OPINION: The state shouldn't make helping children harder


Recently, the Louisville Courier-Journal ran a story by one of its liberal reporters about the Beshear administration's attempt to impose ideological requirements on Sunrise Children's Services, a Baptist-sponsored adoption and foster care service, that the administration knows the group cannot meet.

But you wouldn't have known that by reading the headline to the news story, "Sunrise Children's Services rejects state contract to continue care." If you didn't read the fine print, you'd think Sunrise just wasn't interested in helping children anymore.

If there's someone involved in this dispute who doesn't want to help children, it isn't Sunrise Children's Services. And Sunrise isn't rejecting anything. In fact, it is the current administration which is the one threatening rejection.

The Beshear administration is demanding that Sunrise comply with a requirement that conflicts with its religious mission. It wants Sunrise to agree to state hiring guidelines that would require it to hire people who disagree with its fundamental Christian convictions.

Kentucky's executive branch began to include sexual orientation in state non-discrimination guidelines several years ago. But past administrations, acknowledging the importance of not interfering with religious freedoms, have exempted Sunrise from these requirements.

Why does the Beshear administration see the need to change the tolerant rules observed by its predecessors?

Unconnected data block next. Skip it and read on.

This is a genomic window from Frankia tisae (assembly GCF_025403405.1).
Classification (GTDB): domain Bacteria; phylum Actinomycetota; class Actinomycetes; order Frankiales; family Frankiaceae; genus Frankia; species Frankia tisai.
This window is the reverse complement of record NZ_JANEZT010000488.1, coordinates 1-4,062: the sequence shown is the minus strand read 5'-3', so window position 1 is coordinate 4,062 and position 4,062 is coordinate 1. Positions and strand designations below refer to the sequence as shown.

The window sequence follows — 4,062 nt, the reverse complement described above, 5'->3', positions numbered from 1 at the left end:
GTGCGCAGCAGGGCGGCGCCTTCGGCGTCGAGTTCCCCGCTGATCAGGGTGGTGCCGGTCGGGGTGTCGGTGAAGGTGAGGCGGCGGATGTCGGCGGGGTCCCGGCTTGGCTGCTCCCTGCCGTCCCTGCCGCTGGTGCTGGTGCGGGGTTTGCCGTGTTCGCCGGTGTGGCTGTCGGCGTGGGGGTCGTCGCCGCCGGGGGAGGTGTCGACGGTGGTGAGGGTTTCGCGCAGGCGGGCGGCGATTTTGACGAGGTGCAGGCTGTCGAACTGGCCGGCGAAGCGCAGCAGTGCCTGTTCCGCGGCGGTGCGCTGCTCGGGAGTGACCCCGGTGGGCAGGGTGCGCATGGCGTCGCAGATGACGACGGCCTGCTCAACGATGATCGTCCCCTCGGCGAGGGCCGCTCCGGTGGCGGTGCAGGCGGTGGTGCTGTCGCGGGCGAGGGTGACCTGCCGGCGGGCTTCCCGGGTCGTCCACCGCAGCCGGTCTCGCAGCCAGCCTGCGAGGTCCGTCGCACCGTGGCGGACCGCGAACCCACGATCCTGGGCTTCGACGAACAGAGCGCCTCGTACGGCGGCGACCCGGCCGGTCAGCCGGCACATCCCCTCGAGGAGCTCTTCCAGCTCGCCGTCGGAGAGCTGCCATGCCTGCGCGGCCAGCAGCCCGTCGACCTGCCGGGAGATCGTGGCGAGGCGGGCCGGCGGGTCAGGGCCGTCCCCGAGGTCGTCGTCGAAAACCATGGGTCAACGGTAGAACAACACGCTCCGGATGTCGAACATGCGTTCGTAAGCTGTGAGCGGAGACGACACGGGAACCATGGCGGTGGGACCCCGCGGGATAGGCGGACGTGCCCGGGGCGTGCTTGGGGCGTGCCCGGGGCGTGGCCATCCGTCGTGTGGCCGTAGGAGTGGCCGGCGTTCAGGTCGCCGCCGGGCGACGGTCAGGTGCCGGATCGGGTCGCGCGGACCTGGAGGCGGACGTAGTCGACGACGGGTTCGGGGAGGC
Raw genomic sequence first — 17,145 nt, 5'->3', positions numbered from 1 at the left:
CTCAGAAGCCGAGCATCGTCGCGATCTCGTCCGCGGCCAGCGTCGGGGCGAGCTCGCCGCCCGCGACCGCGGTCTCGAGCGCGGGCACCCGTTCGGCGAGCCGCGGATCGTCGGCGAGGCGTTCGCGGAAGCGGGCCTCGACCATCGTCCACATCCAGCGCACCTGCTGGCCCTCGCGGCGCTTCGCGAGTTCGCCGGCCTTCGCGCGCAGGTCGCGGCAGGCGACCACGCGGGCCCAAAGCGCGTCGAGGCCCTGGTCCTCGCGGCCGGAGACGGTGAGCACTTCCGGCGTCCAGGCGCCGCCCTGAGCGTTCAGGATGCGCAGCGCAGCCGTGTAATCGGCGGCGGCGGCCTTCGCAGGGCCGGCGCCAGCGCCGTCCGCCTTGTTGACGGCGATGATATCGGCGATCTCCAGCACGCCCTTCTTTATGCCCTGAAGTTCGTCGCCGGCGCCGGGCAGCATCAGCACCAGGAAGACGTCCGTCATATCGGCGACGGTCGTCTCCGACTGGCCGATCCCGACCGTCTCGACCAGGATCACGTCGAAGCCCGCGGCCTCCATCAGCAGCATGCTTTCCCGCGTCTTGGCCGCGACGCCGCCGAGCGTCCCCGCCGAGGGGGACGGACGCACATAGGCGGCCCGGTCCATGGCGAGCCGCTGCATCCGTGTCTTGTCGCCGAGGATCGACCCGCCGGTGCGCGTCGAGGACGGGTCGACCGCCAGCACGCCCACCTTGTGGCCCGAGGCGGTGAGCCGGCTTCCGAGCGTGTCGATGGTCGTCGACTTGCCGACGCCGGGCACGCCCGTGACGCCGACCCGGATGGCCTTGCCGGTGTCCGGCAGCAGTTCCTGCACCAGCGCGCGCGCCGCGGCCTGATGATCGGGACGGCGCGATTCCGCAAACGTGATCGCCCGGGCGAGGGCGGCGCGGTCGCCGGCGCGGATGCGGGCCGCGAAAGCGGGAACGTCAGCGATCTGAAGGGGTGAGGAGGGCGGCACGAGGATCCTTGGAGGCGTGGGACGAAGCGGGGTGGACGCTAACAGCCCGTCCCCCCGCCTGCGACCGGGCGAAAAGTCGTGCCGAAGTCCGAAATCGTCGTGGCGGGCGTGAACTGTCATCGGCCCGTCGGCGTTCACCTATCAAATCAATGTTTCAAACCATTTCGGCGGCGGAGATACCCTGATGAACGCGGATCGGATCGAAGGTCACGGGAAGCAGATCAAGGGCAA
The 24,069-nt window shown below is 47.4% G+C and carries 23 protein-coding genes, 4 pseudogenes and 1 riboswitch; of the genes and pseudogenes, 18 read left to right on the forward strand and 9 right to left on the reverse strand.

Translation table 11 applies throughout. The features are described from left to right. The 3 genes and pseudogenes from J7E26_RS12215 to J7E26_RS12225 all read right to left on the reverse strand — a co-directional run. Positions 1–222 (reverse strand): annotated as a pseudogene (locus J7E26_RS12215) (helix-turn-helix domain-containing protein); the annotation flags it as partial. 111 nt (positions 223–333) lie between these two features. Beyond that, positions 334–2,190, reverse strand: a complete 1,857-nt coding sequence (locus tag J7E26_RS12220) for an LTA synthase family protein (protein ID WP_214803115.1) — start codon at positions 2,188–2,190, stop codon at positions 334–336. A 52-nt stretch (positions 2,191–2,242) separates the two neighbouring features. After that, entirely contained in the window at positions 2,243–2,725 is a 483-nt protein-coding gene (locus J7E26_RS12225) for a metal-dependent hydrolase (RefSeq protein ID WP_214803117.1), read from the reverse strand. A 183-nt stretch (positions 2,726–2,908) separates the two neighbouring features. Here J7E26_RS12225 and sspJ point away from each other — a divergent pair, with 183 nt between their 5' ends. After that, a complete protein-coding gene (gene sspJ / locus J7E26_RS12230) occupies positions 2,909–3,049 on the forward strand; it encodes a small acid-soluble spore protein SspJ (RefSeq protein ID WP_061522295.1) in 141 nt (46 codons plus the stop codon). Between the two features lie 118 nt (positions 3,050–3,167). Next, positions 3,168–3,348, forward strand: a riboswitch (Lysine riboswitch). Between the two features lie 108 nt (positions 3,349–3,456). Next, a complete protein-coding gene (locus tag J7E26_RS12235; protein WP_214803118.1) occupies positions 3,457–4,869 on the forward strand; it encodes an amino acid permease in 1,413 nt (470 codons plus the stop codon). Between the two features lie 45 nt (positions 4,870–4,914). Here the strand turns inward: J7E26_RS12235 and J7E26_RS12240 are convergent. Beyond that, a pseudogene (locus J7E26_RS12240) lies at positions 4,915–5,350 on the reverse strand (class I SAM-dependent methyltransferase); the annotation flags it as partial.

These rules don't belong there anyway. State lawmakers have never voted to put them into state law. They are the pure product of activist government bureaucrats who think they know better than elected officials what rules to place on Kentuckians.

The administration's primary concern should be to help children. In what way does putting a religious charitable organization in a position of either denying its own principles or forsaking the children it assists help those children?

How does it help anybody?

More and more we are seeing Woke politics insert themselves into every area of life and public policy. That's the nature of ideology, but it shouldn't be this way. If people think that grinding their gender ideology axe should take the place of basic human welfare, then they need to find some profession other than administering state programs.

Get elected to the legislature and champion your cause there. But don't make up laws that no one ever passed and then use them to make the good work of other people harder.

The Beshear administration is basically telling a Baptist service organization that they can either continue to serve children as long as they give up being Baptist, or continue being Baptist and give up serving children.

This is a position no group should be put in. Children shouldn't be put in the middle of ideological battles like this.

Maybe the administration thinks it is helping itself by advocating for the causes of its liberal constituency. But it needs to find another way to do this that doesn't put the well-being of children at risk.

The Beshear administration needs to take a powder and consider why it was that previous administrations chose a different path.

Martin Cothran is a senior policy analyst for the Family Foundation of Kentucky.


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